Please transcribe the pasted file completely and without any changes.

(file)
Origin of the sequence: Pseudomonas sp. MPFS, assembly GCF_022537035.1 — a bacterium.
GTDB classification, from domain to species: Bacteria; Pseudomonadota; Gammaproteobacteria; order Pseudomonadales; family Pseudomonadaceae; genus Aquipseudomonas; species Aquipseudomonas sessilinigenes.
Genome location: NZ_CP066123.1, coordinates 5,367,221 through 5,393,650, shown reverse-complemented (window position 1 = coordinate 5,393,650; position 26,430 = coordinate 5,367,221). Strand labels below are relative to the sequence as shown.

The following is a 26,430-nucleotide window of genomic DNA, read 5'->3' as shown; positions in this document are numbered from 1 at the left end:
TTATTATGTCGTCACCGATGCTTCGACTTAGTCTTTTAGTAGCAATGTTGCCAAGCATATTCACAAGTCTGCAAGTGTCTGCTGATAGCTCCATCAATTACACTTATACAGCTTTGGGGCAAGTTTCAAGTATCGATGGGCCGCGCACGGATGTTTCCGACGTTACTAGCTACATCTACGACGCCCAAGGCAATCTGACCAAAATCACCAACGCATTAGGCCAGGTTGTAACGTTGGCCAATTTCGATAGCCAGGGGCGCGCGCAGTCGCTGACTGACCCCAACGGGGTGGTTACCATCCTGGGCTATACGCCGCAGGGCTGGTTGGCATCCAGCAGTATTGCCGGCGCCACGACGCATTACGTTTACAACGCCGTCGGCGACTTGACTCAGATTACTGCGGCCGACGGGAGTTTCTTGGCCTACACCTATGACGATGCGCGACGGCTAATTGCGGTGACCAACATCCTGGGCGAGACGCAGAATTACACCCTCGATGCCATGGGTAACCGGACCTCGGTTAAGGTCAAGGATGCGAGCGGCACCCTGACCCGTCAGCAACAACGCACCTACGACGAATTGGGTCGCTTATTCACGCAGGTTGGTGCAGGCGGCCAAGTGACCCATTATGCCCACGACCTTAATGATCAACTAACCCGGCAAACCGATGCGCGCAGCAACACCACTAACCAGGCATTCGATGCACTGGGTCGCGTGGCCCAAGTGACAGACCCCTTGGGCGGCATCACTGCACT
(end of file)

Origin of the sequence: Pseudomonas sp. MPFS, assembly GCF_022537035.1 — a bacterium.
GTDB classification, from domain to species: Bacteria; Pseudomonadota; Gammaproteobacteria; order Pseudomonadales; family Pseudomonadaceae; genus Aquipseudomonas; species Aquipseudomonas sessilinigenes.
Genome location: NZ_CP066123.1, coordinates 5,367,221 through 5,393,650, shown reverse-complemented (window position 1 = coordinate 5,393,650; position 26,430 = coordinate 5,367,221). Strand labels below are relative to the sequence as shown.

The following is a 26,430-nucleotide window of genomic DNA, read 5'->3' as shown; positions in this document are numbered from 1 at the left end:
TTATTATGTCGTCACCGATGCTTCGACTTAGTCTTTTAGTAGCAATGTTGCCAAGCATATTCACAAGTCTGCAAGTGTCTGCTGATAGCTCCATCAATTACACTTATACAGCTTTGGGGCAAGTTTCAAGTATCGATGGGCCGCGCACGGATGTTTCCGACGTTACTAGCTACATCTACGACGCCCAAGGCAATCTGACCAAAATCACCAACGCATTAGGCCAGGTTGTAACGTTGGCCAATTTCGATAGCCAGGGGCGCGCGCAGTCGCTGACTGACCCCAACGGGGTGGTTACCATCCTGGGCTATACGCCGCAGGGCTGGTTGGCATCCAGCAGTATTGCCGGCGCCACGACGCATTACGTTTACAACGCCGTCGGCGACTTGACTCAGATTACTGCGGCCGACGGGAGTTTCTTGGCCTACACCTATGACGATGCGCGACGGCTAATTGCGGTGACCAACATCCTGGGCGAGACGCAGAATTACACCCTCGATGCCATGGGTAACCGGACCTCGGTTAAGGTCAAGGATGCGAGCGGCACCCTGACCCGTCAGCAACAACGCACCTACGACGAATTGGGTCGCTTATTCACGCAGGTTGGTGCAGGCGGCCAAGTGACCCATTATGCCCACGACCTTAATGATCAACTAACCCGGCAAACCGATGCGCGCAGCAACACCACTAACCAGGCATTCGATGCACTGGGTCGCGTGGCCCAAGTGACAGACCCCTTGGGCGGCATCACTGCACT